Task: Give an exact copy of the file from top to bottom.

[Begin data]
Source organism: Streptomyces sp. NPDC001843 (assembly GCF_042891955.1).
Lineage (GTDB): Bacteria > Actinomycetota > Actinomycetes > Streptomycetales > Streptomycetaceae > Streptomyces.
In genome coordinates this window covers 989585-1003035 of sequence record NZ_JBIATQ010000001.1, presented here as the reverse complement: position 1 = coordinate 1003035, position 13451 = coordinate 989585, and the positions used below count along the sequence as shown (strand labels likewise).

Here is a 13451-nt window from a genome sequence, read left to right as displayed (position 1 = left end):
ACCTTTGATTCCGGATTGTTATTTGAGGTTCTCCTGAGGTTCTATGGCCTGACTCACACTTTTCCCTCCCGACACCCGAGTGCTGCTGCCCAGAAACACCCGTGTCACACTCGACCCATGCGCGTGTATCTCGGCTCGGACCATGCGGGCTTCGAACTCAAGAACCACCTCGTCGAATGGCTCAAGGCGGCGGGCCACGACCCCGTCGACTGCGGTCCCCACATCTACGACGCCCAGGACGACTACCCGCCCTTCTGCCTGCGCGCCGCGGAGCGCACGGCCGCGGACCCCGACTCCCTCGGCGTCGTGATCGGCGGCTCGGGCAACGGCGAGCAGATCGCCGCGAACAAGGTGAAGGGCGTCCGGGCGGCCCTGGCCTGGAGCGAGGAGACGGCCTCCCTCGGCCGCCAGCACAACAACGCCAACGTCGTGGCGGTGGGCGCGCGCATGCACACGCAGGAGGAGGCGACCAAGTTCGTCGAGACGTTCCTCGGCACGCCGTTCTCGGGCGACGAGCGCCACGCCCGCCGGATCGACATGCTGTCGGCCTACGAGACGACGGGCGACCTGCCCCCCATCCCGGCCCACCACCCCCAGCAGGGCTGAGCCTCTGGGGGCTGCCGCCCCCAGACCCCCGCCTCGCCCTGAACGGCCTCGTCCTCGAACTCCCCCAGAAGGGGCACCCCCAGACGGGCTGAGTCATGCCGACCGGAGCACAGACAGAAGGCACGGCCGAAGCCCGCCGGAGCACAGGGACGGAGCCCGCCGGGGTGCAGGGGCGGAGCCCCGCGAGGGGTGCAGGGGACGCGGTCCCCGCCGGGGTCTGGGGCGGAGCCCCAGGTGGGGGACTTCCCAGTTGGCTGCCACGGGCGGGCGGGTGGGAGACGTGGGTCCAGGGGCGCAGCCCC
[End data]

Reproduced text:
Source organism: Streptomyces sp. NPDC001843 (assembly GCF_042891955.1).
Lineage (GTDB): Bacteria > Actinomycetota > Actinomycetes > Streptomycetales > Streptomycetaceae > Streptomyces.
In genome coordinates this window covers 989585-1003035 of sequence record NZ_JBIATQ010000001.1, presented here as the reverse complement: position 1 = coordinate 1003035, position 13451 = coordinate 989585, and the positions used below count along the sequence as shown (strand labels likewise).

Here is a 13451-nt window from a genome sequence, read left to right as displayed (position 1 = left end):
ACCTTTGATTCCGGATTGTTATTTGAGGTTCTCCTGAGGTTCTATGGCCTGACTCACACTTTTCCCTCCCGACACCCGAGTGCTGCTGCCCAGAAACACCCGTGTCACACTCGACCCATGCGCGTGTATCTCGGCTCGGACCATGCGGGCTTCGAACTCAAGAACCACCTCGTCGAATGGCTCAAGGCGGCGGGCCACGACCCCGTCGACTGCGGTCCCCACATCTACGACGCCCAGGACGACTACCCGCCCTTCTGCCTGCGCGCCGCGGAGCGCACGGCCGCGGACCCCGACTCCCTCGGCGTCGTGATCGGCGGCTCGGGCAACGGCGAGCAGATCGCCGCGAACAAGGTGAAGGGCGTCCGGGCGGCCCTGGCCTGGAGCGAGGAGACGGCCTCCCTCGGCCGCCAGCACAACAACGCCAACGTCGTGGCGGTGGGCGCGCGCATGCACACGCAGGAGGAGGCGACCAAGTTCGTCGAGACGTTCCTCGGCACGCCGTTCTCGGGCGACGAGCGCCACGCCCGCCGGATCGACATGCTGTCGGCCTACGAGACGACGGGCGACCTGCCCCCCATCCCGGCCCACCACCCCCAGCAGGGCTGAGCCTCTGGGGGCTGCCGCCCCCAGACCCCCGCCTCGCCCTGAACGGCCTCGTCCTCGAACTCCCCCAGAAGGGGCACCCCCAGACGGGCTGAGTCATGCCGACCGGAGCACAGACAGAAGGCACGGCCGAAGCCCGCCGGAGCACAGGGACGGAGCCCGCCGGGGTGCAGGGGCGGAGCCCCGCGAGGGGTGCAGGGGACGCGGTCCCCGCCGGGGTCTGGGGCGGAGCCCCAGGTGGGGGACTTCCCAGTTGGCTGCCACGGGCGGGCGGGTGGGAGACGTGGGTCCAGGGGCGCAGCCCC